Used in traditional healing ceremonies across multiple Native American cultures, a hoop—which has no distinct beginning or end—symbolizes the circle of life. According to the Heard Museum in Phoenix, Arizona, modern hoop dancing was “developed and perfected by Tony Whitecloud, who created a performance program for the tourism industry using willow hoops to form shapes and designs while dancing to intertribal music.”
Today, dancers compete annually at the museum’s World Championship Hoop Dance Contest using between four and 50 hoops. They are judged according to five elements: precision, timing and rhythm, showmanship, originality, and speed. Competing by age group, but not by gender identity, dancers from various Indigenous communities combine athleticism and artistry, crafting creative routines that are as unique as the cultures they represent.
In 2022, Shadé Phea Young (Navajo/Hopi/Tewa) was named Heard Hoop Dance Contest Teen Champion. Young was raised in a family of hoop dancers, and also plays volleyball, basketball, and softball. She says that she’s not a competitive person, but she likes a challenge; hoop dancing also offers her an opportunity to connect with her ancestors’ traditions. “Hoop dancing was originally a healing ceremony, so when we dance we don’t only bring strength to ourselves, but to others as well,” Young says.
In 1997, Ginger Sykes Torres was only 16 when she became the first female contestant to win a championship title; she says she would have liked to continue dancing, but stopped competing after the physical challenges of becoming a mother. Although she hung up her hoops, two of her three young children competed this year—and Sykes Torres never stopped trying to break through barriers. She’s currently running to represent Arizona’s 1st Congressional District; if she wins, she would be the first Native American to represent the state at a federal level. “Setting myself up in an uncomfortable position to be a leader back then was definitely an experience that has helped what I’m doing now,” she says.
Although its roots stretch back much farther, the first World Championship Hoop Dance Contest was held in 1991 at the New Mexico State Fair in Albuquerque. A year later, the event moved to the Heard Museum, the mission of which is “Advancing American Indian Art.” After going virtual in 2021 due to the COVID-19 pandemic, the competition returned for a 32nd year to the museum’s Libby Amphitheater on a sunny and hot day in late March this year.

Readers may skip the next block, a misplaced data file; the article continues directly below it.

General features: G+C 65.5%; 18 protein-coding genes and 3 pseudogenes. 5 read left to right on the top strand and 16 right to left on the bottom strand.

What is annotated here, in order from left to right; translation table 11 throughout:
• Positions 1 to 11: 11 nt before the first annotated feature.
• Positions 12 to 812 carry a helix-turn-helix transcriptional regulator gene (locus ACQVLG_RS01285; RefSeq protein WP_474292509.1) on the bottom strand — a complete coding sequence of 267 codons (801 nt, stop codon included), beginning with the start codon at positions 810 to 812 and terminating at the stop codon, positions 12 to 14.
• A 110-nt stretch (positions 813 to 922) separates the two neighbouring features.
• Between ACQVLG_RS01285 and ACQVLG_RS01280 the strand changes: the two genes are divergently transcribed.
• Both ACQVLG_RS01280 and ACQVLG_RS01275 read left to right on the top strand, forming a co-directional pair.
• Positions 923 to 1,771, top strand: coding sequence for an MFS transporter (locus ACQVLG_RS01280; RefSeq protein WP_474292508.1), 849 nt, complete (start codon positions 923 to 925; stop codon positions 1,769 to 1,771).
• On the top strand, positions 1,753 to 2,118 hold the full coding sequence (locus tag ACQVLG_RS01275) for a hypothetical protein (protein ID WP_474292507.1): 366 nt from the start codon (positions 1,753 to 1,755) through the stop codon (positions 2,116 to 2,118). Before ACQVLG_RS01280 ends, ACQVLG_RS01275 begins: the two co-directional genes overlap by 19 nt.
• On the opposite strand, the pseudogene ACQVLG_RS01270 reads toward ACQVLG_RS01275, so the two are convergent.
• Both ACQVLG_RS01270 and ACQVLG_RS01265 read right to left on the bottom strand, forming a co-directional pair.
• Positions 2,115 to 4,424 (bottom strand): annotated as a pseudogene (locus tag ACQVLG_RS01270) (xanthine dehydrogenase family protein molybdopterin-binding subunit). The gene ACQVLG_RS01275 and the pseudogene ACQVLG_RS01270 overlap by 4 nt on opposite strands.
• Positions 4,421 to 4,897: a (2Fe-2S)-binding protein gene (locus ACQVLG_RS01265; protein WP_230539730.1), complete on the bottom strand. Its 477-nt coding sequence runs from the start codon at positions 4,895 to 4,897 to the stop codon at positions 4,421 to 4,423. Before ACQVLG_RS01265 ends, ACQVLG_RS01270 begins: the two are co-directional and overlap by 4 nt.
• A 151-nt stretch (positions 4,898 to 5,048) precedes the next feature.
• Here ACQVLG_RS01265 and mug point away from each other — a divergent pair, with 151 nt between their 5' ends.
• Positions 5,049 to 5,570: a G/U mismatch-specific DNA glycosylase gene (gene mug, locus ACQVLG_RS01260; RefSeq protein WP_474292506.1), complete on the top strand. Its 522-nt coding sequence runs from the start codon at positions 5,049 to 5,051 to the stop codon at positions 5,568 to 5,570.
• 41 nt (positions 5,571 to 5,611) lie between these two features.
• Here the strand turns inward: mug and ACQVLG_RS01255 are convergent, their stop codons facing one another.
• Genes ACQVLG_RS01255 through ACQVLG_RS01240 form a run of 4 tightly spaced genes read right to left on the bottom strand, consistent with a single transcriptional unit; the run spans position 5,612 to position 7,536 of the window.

Tony Duncan (San Carlos Apache/MHA Nations), is the 2011 and 2021 (virtual) Heard Hoop Dance Contest Adult World Champion. This year, Duncan, a resident of Mesa, Arizona, was the Adult Division Third Runner Up.
Young is the 2022 Heard Hoop Dance Contest Teen World Champion. The 17-year-old athlete is a high school junior in Santa Fe, New Mexico. Each dancer creates unique designs and tries to tell a story with their hoops. “Hoop dance is very beautiful,” she says.
The World Championship Hoop Dance Contest starts off with the grand entry: Competitors in beautiful regalia enter the amphitheater to the rhythmic sounds of the Thunder Boy Singers and the Cozad Singers, who provide live music for the dancers.
Hoop dancers of all ages come from across the U.S. and Canada to compete against each other annually at the Heard Museum. They’re judged by criteria developed by Ralph Zotigh; the 2022 panel of judges included Charlene Bomberry, a champion women’s traditional Pow Wow dancer, and Eddie Swimmer, the first official World Champion Hoop Dancer.
Hoop dancers must pass through every hoop, move with the drumbeat, and end in time with the music. They accumulate points based on the number and originality of designs, as well as the degree of difficulty and coordination required.
The competition spans 2 days, with four different divisions: youths (ages 6 to 12), teens (13 to 17), adults (18 to 39), and seniors (40 and older). Women and men compete side by side in each age division.
The competition begins with “tiny tots,” which includes ages 0 to 5 years. Unlike the older divisions, all eligible contestants dance simultaneously, with awards given at the end of the round.
The Lightning Boy Foundation is a northern New Mexico nonprofit providing traditional hoop dance instruction and other programming to Native youth ages 2 and older. “Dedicated to nurturing and building confidence and integrity through culture and artistic expression,” the foundation was started in memory of Valentino Tzigiwhaeno Rivera, by his family in conjunction with actor, performer, and celebrated hoop dancer Nakotah LaRance and his father, Steve.
“The Lightning Boy Foundation inspires [Native youth] to gain confidence and to learn and engage with their culture,” Young says. “This teaches them that they can inspire others by sharing their dance.” In 2022, four of the 13 Lightning Boy hoop dancers placed in the World Championship Hoop Dance Contest.
Although she didn’t intend to at the time, Sykes Torres paved the way for other female competitors, including her own daughter, Shikeyah (Navajo/Mexican), who danced in the Youth Division in 2022. Although dancing and politics have their obvious differences, Sykes Torres says that both pursuits have helped her feel more connected to her culture. “I did [hoop dancing] because I was interested in it,” she says. “But now that I have a daughter, I see how important it is for her to see other female hoop dancers out there doing it.”
Thunder Boy Singers provide some of the amazing music that the dancers use to keep their rhythm. Dancers are judged in part by whether they can keep timing and coordination with the rapid drum beat. Head singer Ryon Polequaptewa (Hopi) says, “With the songs that are created [for the competition] we hope to bring a positive energy, prayer, and balance to the universe.”